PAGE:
GAINESVILLE, Fla. — Some of Florida’s top chefs will showcase their skills, while featuring Florida’s bountiful agricultural products at the University of Florida Institute of Food and Agricultural Sciences’ fifth annual Flavors of Florida.
Renowned Gainesville chef Bert Gill will lead a team of chefs with Florida producers contributing to the menu. Gill, who owns Blue Gill Quality Foods and Mildred’s Big City Food, is the author of “Pickled, Fried, and Fresh: Bert Gill’s Southern Flavors.”
While the offerings at Flavors of Florida are scrumptious, it all begins with UF/IFAS researchers.
Those scientists work in their labs and fields to develop new cultivars that grow into the fruits, vegetables and meats we enjoy eating.
University, community and industry leaders are invited to taste recipes featuring signature and emerging flavors at the fifth annual event from 6 p.m. to 8 p.m., April 9, in the Champions Club at Ben Hill Griffin Stadium.
Gill has prepared food at every Flavors of Florida event, partly because he’s familiar with UF/IFAS and its faculty breeders.
“I know lots of people at UF/IFAS,” Gill said. “I know some of the scientists. I’ve used the meat lab for 17 years. I’ve done talks on campus. I know the faculty as consumers. In a roundabout way, UF/IFAS is a business partner of mine, in a sense because they’re partially responsible for agriculture as an industry here in the state of Florida. I have a lot of respect for that.”
Gill prefers to prepare local or Florida-produced food. “When you put an emphasis on buying local, those dollars are re-spent in the community,” Gill said.
He cited tomatoes as an example of local food sourcing. If it’s tomato season, Gill uses Florida tomatoes in his restaurants.
“I guarantee you the majority of those tomatoes we’re using are an offspring out of the UF/IFAS labs, because they do an enormous amount of research,” Gill said. That research includes finding the right genetics for the best flavors, preserving shelf life and developing disease-resistant types of tomatoes. “All that big-picture stuff is lost on a lot of people.”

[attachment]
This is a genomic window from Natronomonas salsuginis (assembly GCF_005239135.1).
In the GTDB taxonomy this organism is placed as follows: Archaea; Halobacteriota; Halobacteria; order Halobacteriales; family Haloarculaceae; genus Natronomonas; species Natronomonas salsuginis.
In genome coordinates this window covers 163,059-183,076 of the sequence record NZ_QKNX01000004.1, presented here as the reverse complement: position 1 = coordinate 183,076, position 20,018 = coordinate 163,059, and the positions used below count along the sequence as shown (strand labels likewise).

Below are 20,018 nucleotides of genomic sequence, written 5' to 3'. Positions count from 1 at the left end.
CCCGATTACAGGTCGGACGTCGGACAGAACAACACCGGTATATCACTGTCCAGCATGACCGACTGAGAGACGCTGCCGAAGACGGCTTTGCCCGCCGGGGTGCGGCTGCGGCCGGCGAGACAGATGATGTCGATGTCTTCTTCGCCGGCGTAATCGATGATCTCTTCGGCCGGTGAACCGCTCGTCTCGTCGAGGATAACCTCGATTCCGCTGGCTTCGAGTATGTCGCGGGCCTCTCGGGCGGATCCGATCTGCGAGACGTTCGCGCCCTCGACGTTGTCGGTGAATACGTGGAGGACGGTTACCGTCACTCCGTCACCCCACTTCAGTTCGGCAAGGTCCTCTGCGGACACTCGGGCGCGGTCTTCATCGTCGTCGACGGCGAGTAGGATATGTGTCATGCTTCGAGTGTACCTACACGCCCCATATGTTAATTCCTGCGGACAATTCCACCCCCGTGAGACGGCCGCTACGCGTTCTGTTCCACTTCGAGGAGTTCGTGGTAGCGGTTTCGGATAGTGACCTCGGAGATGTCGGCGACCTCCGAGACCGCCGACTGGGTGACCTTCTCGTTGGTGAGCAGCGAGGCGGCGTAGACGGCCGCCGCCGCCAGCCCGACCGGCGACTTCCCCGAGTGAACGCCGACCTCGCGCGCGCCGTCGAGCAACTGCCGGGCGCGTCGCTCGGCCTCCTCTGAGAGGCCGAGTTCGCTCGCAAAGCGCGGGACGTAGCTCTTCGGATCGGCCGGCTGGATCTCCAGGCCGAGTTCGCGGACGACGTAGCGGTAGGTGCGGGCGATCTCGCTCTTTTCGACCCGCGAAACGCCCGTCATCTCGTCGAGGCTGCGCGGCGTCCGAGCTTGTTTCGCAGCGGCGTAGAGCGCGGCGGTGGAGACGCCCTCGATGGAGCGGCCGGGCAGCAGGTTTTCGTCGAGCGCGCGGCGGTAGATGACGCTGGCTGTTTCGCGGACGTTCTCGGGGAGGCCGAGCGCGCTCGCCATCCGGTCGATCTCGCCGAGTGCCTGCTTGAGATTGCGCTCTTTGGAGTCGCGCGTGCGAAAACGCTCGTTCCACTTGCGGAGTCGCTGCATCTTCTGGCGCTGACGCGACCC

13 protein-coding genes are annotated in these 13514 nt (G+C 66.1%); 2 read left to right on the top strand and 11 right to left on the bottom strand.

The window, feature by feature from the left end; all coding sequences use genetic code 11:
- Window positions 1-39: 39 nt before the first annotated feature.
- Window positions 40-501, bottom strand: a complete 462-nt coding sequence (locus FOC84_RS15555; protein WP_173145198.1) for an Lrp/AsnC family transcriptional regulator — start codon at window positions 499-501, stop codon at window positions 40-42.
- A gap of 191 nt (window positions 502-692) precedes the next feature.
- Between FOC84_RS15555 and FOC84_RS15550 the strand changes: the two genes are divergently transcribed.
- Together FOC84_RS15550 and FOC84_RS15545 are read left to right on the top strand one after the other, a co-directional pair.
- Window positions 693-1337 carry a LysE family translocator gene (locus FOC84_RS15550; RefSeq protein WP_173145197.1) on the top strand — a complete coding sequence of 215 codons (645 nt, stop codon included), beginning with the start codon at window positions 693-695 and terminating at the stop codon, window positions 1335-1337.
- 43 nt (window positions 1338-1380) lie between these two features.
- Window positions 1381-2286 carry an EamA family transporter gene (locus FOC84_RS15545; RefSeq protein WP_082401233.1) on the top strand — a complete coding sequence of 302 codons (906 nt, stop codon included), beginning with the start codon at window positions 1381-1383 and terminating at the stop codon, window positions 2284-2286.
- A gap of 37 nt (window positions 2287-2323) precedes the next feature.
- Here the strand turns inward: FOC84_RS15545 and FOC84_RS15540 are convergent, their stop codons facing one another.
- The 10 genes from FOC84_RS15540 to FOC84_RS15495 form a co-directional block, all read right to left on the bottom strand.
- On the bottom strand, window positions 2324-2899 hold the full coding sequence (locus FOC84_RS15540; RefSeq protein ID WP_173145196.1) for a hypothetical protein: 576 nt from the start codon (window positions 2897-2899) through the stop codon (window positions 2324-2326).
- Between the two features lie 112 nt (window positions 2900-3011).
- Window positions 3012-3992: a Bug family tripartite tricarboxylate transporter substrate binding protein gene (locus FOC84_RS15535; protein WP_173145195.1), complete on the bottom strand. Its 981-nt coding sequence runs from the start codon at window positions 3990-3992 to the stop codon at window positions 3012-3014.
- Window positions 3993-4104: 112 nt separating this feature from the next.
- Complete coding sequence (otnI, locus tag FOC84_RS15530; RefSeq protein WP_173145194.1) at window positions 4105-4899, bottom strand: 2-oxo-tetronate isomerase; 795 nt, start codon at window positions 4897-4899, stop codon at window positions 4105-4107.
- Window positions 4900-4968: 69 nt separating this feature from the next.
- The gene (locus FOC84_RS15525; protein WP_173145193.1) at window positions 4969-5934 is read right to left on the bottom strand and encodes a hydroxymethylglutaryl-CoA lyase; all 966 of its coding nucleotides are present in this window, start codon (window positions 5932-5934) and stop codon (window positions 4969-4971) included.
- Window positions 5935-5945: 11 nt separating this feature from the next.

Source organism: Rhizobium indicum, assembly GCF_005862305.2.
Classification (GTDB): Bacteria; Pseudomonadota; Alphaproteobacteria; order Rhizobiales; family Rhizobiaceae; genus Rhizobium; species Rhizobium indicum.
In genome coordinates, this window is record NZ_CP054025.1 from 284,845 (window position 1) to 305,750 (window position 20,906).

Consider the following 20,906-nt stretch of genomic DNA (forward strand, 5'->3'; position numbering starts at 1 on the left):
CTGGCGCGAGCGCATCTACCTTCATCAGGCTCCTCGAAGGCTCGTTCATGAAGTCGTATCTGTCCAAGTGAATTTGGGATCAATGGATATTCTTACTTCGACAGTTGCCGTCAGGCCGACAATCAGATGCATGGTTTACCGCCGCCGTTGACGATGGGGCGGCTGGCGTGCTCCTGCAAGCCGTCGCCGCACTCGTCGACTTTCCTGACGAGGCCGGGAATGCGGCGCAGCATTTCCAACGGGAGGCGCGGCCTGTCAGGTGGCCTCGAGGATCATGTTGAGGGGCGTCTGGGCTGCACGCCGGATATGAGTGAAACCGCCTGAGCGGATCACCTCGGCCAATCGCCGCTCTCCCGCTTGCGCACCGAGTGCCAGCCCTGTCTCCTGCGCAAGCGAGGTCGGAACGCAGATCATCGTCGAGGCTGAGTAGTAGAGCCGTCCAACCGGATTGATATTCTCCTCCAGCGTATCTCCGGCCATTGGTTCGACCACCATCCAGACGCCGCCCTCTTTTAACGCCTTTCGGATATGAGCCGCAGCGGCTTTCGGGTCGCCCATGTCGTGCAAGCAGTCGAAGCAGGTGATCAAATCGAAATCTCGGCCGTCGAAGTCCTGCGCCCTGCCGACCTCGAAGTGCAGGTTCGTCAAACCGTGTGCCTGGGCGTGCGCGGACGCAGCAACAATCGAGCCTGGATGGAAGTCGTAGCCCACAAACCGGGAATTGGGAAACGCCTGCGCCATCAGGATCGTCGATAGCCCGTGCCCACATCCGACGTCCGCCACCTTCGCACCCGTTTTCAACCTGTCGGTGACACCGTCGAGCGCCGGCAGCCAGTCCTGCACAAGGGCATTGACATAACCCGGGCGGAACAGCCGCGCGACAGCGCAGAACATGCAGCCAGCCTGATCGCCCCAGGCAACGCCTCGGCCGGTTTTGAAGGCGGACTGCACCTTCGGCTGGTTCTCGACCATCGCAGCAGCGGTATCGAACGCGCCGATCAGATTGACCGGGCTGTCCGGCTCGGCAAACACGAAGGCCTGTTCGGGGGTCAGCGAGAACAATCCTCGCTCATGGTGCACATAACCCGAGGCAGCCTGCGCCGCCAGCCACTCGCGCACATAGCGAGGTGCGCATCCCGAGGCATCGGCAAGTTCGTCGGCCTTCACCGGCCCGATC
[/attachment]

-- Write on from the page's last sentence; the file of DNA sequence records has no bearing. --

At Flavors of Florida, Gill said he plans to prepare sausage, beef tenderloin, strawberries, salad and maybe even artichokes – all products of UF/IFAS breeding or growing efforts.
In addition to Gill, other restaurants and food providers include the following (* indicates new chef this year):
- Fehrenbacher’s Artisan Sausages, chef Adam Fehrenbacher
- Fresh From Florida, chef Justin Timineri
- UF/IFAS Meat Lab (*)
- UF/IFAS Honey Bee Research and Extension Lab, honey tasting station (*)
- UF/IFAS Field & Fork Farm and Gardens (*)
- Seed2Source, Jennifer Waxman-Loyd (*)
- Florida Olive Farms & Mill, Jonathan Carter, olive oil tasting station
- Northwest Seafood of Gainesville
- Yaupon Brothers: American Tea Co., Kyle and Bryon White (*)
- Fish Hawk Spirits of Ocala
- Manifest Distillery of Jacksonville (*)
- UF/IFAS Blueberry Breeding, variety tasting station(*)
- Variety of Florida brews – First Magnitude, Swamp Head and more!
Limited space is available, register online today.
For more information about the event as well as sponsorship opportunities, please contact Caylin Hilton with UF/IFAS Advancement, firstname.lastname@example.org, 352-392-5432.
Media who want to attend Flavors of Florida can go to Champions Club at Ben Hill Griffin Stadium at Florida Field at 6 p.m., April 9.
By: Brad Buck, 352-294-3303, email@example.com
The mission of the University of Florida Institute of Food and Agricultural Sciences is to develop knowledge relevant to agricultural, human and natural resources and to make that knowledge available to sustain and enhance the quality of human life. With more than a dozen research facilities, 67 county Extension offices, and award-winning students and faculty in the UF College of Agricultural and Life Sciences, UF/IFAS works to bring science-based solutions to the state’s agricultural and natural resources industries, and all Florida residents. Visit the UF/IFAS web site at ifas.ufl.edu and follow us on social media at @UF_IFAS.